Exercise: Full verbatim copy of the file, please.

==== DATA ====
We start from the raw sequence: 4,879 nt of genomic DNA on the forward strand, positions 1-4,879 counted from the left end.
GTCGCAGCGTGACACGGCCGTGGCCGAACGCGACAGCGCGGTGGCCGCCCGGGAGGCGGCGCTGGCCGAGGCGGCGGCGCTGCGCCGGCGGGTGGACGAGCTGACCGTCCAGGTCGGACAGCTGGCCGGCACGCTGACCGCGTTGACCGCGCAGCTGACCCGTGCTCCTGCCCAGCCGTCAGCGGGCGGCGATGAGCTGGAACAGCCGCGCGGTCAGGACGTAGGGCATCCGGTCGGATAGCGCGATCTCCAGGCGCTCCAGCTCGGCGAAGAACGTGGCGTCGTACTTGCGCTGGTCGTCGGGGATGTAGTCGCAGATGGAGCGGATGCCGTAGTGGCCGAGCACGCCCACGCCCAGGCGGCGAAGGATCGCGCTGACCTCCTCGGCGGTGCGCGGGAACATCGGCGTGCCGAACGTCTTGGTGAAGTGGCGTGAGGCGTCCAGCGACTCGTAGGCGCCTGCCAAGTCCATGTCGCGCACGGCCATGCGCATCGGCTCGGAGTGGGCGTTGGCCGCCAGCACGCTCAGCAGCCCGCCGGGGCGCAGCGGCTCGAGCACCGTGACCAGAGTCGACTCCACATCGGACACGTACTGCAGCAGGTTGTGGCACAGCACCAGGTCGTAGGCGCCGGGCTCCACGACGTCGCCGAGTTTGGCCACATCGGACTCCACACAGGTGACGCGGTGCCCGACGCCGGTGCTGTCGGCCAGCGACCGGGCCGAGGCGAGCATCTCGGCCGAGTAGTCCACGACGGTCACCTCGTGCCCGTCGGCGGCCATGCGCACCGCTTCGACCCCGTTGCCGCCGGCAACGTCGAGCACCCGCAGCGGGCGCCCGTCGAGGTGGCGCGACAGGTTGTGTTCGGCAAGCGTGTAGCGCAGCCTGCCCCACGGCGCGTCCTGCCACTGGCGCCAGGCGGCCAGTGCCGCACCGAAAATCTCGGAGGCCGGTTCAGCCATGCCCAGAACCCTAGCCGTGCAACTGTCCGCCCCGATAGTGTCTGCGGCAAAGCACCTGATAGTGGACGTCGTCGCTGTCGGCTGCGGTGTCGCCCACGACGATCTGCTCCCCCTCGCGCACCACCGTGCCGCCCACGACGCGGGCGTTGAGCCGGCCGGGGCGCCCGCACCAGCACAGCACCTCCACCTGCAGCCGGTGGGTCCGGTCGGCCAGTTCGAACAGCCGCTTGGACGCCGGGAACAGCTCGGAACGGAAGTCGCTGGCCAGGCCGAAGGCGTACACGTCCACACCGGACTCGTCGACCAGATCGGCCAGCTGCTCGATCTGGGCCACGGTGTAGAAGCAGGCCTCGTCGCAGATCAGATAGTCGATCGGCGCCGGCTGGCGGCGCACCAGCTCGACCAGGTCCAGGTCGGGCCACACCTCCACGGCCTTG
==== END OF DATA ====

We start from the raw sequence: 4,879 nt of genomic DNA on the forward strand, positions 1-4,879 counted from the left end.
GTCGCAGCGTGACACGGCCGTGGCCGAACGCGACAGCGCGGTGGCCGCCCGGGAGGCGGCGCTGGCCGAGGCGGCGGCGCTGCGCCGGCGGGTGGACGAGCTGACCGTCCAGGTCGGACAGCTGGCCGGCACGCTGACCGCGTTGACCGCGCAGCTGACCCGTGCTCCTGCCCAGCCGTCAGCGGGCGGCGATGAGCTGGAACAGCCGCGCGGTCAGGACGTAGGGCATCCGGTCGGATAGCGCGATCTCCAGGCGCTCCAGCTCGGCGAAGAACGTGGCGTCGTACTTGCGCTGGTCGTCGGGGATGTAGTCGCAGATGGAGCGGATGCCGTAGTGGCCGAGCACGCCCACGCCCAGGCGGCGAAGGATCGCGCTGACCTCCTCGGCGGTGCGCGGGAACATCGGCGTGCCGAACGTCTTGGTGAAGTGGCGTGAGGCGTCCAGCGACTCGTAGGCGCCTGCCAAGTCCATGTCGCGCACGGCCATGCGCATCGGCTCGGAGTGGGCGTTGGCCGCCAGCACGCTCAGCAGCCCGCCGGGGCGCAGCGGCTCGAGCACCGTGACCAGAGTCGACTCCACATCGGACACGTACTGCAGCAGGTTGTGGCACAGCACCAGGTCGTAGGCGCCGGGCTCCACGACGTCGCCGAGTTTGGCCACATCGGACTCCACACAGGTGACGCGGTGCCCGACGCCGGTGCTGTCGGCCAGCGACCGGGCCGAGGCGAGCATCTCGGCCGAGTAGTCCACGACGGTCACCTCGTGCCCGTCGGCGGCCATGCGCACCGCTTCGACCCCGTTGCCGCCGGCAACGTCGAGCACCCGCAGCGGGCGCCCGTCGAGGTGGCGCGACAGGTTGTGTTCGGCAAGCGTGTAGCGCAGCCTGCCCCACGGCGCGTCCTGCCACTGGCGCCAGGCGGCCAGTGCCGCACCGAAAATCTCGGAGGCCGGTTCAGCCATGCCCAGAACCCTAGCCGTGCAACTGTCCGCCCCGATAGTGTCTGCGGCAAAGCACCTGATAGTGGACGTCGTCGCTGTCGGCTGCGGTGTCGCCCACGACGATCTGCTCCCCCTCGCGCACCACCGTGCCGCCCACGACGCGGGCGTTGAGCCGGCCGGGGCGCCCGCACCAGCACAGCACCTCCACCTGCAGCCGGTGGGTCCGGTCGGCCAGTTCGAACAGCCGCTTGGACGCCGGGAACAGCTCGGAACGGAAGTCGCTGGCCAGGCCGAAGGCGTACACGTCCACACCGGACTCGTCGACCAGATCGGCCAGCTGCTCGATCTGGGCCACGGTGTAGAAGCAGGCCTCGTCGCAGATCAGATAGTCGATCGGCGCCGGCTGGCGGCGCACCAGCTCGACCAGGTCCAGGTCGGGCCACACCTCCACGGCCTTG